I agree with the hon. Baronet the Member for the City of London in his statement the other day as to the great variation in the financial effect of this terrible War upon the various districts of the United Kingdom. In Northumberland the whole of the collieries in that county depend upon export trade to the Continent of Europe, and I do not hesitate to say today that they are losing most heavily, whilst, on the other hand, the steam coal collieries of South Wales are reaping a rich harvest. On the one hand, we have the cotton trade in the same unsatisfactory position, whilst, on the other hand, the various woollen manufactures in Yorkshire are working night and day, and, I have no doubt, reaping a harvest. The important question the Chancellor of the Exchequer is bound to consider is how nearly he can go in the levying of this new taxation to give effect to that sound principle of the equal incidence of taxation. It certainly cannot be contended for one moment that the coal owners of Northumberland are in the same position to pay an equal amount with the owners of the steam coal collieries of South Wales, or that the cotton traders of Lancashire can pay with equal ease the same imposition of taxation as can readily be borne by the woollen manufacturers of Yorkshire.

If I might venture, with all humility, to make a suggestion to the Government it would be this: that they should levy their new taxes in the simplest possible way. With regard to both Income Tax and Super-tax, up to the 31st March next, the ordinary assessments have, I believe, been agreed upon. Why should they not allow these assessments to stand both for Income Tax and Super-tax, and become payable as provided by law on 1st January next, and then turn their attention, as a separate question, to the special War Taxes which they are going to impose upon us for the last four months of the present financial year. Why should not we adopt the principle and simplify the whole financial situation by determining that these special War Taxes shall be imposed upon the actual income of the year on the taxpayers of this country. I know that the Chancellor of the Exchequer might say that that would cause delay in getting in these new taxes. There is to be delay in getting in the new taxes. What is it that is proposed at the present time? As I understand it, the Income Tax as assessed is to be paid in January, but we are always to be enabled to make a reclaim if the income of this current year is less than the average of the three years past, including the current year. Then, with regard to the Super-tax.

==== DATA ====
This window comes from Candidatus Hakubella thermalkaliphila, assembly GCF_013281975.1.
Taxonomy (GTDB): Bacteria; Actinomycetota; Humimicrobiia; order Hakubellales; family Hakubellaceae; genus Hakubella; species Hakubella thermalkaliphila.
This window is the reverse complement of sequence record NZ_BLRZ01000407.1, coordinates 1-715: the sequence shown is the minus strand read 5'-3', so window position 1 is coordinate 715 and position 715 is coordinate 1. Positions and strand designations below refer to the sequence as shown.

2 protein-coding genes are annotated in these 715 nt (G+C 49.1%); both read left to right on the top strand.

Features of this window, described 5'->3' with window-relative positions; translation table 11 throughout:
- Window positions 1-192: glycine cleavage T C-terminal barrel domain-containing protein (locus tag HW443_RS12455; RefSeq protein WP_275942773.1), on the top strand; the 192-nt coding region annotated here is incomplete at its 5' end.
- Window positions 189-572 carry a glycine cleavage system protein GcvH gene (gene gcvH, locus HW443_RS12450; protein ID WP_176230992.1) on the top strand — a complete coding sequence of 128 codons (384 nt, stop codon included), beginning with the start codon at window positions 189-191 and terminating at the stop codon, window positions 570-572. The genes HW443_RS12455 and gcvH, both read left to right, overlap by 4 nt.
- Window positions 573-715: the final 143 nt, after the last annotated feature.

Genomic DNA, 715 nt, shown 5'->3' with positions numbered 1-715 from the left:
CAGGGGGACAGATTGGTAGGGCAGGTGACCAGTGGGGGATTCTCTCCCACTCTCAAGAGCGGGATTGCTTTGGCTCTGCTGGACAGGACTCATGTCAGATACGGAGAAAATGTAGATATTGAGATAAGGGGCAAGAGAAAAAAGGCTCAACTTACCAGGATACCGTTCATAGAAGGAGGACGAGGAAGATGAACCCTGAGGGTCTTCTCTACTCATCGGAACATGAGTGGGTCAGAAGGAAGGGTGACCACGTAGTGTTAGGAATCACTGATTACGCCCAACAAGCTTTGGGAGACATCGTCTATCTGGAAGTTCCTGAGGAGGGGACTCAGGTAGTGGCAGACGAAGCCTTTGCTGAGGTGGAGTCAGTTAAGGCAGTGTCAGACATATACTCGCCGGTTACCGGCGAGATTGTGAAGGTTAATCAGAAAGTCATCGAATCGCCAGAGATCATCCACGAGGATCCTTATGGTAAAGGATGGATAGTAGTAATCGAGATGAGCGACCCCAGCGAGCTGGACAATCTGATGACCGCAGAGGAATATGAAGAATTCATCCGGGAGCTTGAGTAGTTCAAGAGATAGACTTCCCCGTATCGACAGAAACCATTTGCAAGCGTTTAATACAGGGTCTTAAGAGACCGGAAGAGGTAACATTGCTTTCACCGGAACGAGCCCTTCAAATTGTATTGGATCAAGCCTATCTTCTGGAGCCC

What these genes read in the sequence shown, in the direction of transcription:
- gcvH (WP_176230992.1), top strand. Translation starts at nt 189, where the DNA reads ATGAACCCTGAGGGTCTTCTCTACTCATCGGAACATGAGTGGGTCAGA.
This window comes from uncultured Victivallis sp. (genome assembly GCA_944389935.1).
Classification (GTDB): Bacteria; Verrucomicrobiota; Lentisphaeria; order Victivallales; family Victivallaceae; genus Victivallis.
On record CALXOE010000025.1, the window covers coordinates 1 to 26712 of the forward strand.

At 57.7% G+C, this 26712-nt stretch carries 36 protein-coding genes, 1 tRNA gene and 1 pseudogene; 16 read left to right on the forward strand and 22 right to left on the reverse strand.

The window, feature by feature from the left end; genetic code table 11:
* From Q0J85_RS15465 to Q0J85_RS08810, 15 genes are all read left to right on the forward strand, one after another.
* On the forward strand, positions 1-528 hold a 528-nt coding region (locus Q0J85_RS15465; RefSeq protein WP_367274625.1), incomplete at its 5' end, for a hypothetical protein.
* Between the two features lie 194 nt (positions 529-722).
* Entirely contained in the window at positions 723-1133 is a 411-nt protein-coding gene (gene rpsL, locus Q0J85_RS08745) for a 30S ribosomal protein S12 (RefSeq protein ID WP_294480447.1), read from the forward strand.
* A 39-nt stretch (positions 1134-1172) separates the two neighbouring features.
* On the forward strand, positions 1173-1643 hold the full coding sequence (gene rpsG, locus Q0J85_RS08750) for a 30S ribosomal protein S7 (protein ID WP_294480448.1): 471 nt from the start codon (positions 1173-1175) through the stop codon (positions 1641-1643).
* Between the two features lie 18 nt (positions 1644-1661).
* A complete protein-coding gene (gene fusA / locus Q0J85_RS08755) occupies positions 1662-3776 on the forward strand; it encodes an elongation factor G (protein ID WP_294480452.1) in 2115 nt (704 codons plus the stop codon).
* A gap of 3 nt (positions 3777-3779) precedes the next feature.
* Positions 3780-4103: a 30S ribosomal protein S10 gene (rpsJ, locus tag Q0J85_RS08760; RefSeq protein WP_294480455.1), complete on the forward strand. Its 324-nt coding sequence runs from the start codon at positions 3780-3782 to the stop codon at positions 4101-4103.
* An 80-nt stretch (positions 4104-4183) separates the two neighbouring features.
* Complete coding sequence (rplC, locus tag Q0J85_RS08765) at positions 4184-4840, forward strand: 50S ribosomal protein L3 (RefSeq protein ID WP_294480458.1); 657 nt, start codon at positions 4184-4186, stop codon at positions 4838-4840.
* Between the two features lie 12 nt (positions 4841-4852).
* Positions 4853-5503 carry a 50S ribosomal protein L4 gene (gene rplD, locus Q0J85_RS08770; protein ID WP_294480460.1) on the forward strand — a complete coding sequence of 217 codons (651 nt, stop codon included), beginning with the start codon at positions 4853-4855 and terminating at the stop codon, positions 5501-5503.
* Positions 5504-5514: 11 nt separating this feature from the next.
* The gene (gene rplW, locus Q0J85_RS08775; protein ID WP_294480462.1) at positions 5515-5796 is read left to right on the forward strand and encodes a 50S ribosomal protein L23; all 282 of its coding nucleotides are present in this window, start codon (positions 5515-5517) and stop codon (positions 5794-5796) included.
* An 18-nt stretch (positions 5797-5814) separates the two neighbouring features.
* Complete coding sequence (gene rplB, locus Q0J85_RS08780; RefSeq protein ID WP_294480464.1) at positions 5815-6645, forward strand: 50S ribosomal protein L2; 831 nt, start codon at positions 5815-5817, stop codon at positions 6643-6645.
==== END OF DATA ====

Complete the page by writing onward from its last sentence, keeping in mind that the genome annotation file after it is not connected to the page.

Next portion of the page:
Bearing in mind that the only right principle of taxation is that every man should be taxed according to his ability to pay, and that there should be an equal incidence of taxation so far as it is possible to obtain them, what does the House think of financial proposals which in the case of two men who enjoyed an income of £6,000 in the year 1913 worked out this way? We are told that if for "circumstances attributed directly or indirectly to the present War," the taxpayer can establish before the proper authorities the fact that his income through these circumstances has been reduced by one-third, then the payment of the Super-tax to the amount of that one-third shall be cancelled. In the case of a man who is able to prove that his income in 1913 has fallen in 1914 to £4,000, he is only asked to pay £79 3s. 4d., but if by any chance another man who had an equal income in 1913 is only able to show that his income has fallen to £4,001, he gets no relief whatsoever, and he has to pay £245 16s. 8d. In these two cases, of two men with equal incomes the man who establishes the fact that his income is reduced by one-third pays only 4¾d. in the pound, whereas the other man with practically the same income only £1 more, has to pay 1s. 2¾d. in the pound upon his actual income. I leave it to the Chancellor of the Exchequer and his advisers to say how far that principle of taxation satisfies the true principle of equal incidents of taxes. I say it is most unequal and unjust. And I say more, that you are doing it in a most complicated and inconvenient fashion, and that it will cause trouble and heartburning to the Super-tax payers in this country.